11 Then their father Israel said to them, “If it must be so, then do this: take some of the choice fruits of the land in your bags, and carry a present down to the man, a little balm and a little honey, gum, myrrh, pistachio nuts, and almonds. 12 Take double the money with you. Carry back with you the money that was returned in the mouth of your sacks. Perhaps it was an oversight. 13 Take also your brother, and arise, go again to the man. 14 May God Almighty grant you mercy before the man, and may he send back your other brother and Benjamin. And as for me, if I am bereaved of my children, I am bereaved.” (Genesis 43:11-14)
Jacob realized that for his family to survive the continuing and devastating famine, he must agree to the terms set by the governor of Egypt. When his sons return to Egypt for more grain, Jacob’s youngest son, Benjamin, must accompany them. There was no alternative.
Jacob then directed his sons to prepare an appropriate gift for the governor. He simply refers to him as the man. He does not know that he is his son, Joseph. The gift includes choice fruits, balm, honey, gum, myrrh, pistachio nuts and almonds. Apparently, these items would be unavailable in Egypt.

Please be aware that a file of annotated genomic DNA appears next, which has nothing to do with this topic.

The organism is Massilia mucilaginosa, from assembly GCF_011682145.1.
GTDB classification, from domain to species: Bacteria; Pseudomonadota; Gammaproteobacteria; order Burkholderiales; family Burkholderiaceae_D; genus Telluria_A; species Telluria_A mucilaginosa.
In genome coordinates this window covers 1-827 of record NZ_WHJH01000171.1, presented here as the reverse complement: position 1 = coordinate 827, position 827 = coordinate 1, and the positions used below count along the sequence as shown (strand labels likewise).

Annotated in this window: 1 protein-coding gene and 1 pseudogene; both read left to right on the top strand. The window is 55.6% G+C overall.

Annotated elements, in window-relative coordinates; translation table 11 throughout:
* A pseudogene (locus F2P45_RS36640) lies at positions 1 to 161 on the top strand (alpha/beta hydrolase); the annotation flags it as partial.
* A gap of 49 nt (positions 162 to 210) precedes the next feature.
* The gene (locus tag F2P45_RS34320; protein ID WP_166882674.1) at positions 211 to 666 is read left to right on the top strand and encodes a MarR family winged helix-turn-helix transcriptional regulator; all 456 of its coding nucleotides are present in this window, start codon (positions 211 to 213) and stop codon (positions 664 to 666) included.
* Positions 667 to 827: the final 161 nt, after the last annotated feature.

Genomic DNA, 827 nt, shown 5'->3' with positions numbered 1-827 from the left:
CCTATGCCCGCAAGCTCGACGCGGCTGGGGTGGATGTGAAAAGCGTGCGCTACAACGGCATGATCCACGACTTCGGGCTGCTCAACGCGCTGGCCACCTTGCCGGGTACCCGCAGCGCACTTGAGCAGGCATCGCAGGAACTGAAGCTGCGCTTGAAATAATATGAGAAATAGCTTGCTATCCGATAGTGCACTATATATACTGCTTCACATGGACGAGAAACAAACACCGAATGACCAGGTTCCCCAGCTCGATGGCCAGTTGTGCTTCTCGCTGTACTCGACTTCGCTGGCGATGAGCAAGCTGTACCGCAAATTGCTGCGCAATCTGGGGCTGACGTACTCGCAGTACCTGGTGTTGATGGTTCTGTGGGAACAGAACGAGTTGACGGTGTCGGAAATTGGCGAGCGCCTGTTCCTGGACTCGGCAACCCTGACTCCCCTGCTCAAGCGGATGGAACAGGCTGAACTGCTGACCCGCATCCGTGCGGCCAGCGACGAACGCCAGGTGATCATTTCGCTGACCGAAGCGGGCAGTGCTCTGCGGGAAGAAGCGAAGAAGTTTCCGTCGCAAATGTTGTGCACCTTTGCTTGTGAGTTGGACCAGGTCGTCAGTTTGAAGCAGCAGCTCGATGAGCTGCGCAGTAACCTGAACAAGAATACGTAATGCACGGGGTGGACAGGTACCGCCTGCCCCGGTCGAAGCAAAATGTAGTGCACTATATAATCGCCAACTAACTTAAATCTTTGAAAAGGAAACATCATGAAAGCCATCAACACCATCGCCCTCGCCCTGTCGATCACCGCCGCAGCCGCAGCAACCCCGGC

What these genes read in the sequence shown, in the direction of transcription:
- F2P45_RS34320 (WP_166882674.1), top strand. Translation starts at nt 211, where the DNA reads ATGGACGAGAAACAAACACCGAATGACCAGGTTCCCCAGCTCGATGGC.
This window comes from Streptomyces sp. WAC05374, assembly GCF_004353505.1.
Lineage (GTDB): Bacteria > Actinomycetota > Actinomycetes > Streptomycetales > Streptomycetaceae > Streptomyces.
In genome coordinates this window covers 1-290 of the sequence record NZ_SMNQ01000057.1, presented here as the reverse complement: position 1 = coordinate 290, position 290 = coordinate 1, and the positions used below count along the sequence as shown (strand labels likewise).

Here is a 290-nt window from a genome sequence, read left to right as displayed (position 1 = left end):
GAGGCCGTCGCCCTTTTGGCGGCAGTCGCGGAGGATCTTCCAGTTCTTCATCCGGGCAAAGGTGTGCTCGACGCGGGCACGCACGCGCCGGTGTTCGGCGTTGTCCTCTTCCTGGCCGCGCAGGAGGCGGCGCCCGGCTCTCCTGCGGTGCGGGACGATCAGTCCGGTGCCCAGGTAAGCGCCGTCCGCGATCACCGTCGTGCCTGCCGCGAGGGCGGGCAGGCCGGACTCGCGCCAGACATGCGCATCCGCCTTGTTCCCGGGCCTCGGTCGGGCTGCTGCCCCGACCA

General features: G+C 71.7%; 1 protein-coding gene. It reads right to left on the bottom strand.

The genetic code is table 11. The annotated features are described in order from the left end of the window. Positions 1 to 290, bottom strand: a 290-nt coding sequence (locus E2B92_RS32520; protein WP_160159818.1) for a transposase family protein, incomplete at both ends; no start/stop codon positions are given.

Additionally, Jacob instructed the brothers to carry back the money that was returned to them. He reasoned that perhaps it was an oversight on the governor’s part.
Finally, the patriarch tells his sons to take Benjamin, the youngest. He then orders them to return to the man.
His final words before his sons depart is a prayer. He prayed that God Almighty, El-Shaddai, would grant them mercy. In other words, that Yahweh would give the brothers His compassion before the governor. He also prayed that their other brother and Benjamin would return. Perhaps Jacob did realize that Joseph was still alive and perhaps had been sold into slavery by his brothers.
Dr. R. C. Sproul writes, “In trusting his sons, Jacob must also trust the Lord, for he cannot be certain that he will see Benjamin again. His faith in God’s providential care is revealed in the benediction he offers before his sons depart (v. 14). He calls on the name of God Almighty, the name our Creator gave to Himself when the Abrahamic covenant was sealed (17:1–14). This is significant. Just as Abraham earlier had to trust the Lord to do the impossible and give him a son in his old age (17:15–21), so too must Jacob now trust God to accomplish His promise to multiply his family (35:11) even if the unthinkable happens and he loses more sons (43:14).”
Puritan Matthew Henry concludes by saying, “Though men value very highly their gold and silver, and the luxuries which are counted the best fruits of every land, yet in a time of famine they willingly barter them for bread. And how little will earthly good things stand us in the day of wrath! How ready should we be to renounce them all, as loss, for the excellency of the knowledge of Jesus Christ! Our way to prevail with man is by first prevailing with the Lord in fervent prayer. But, Thy will be done, should close every petition for the mercies of this life, or against the afflictions of this life.”
Soli deo Gloria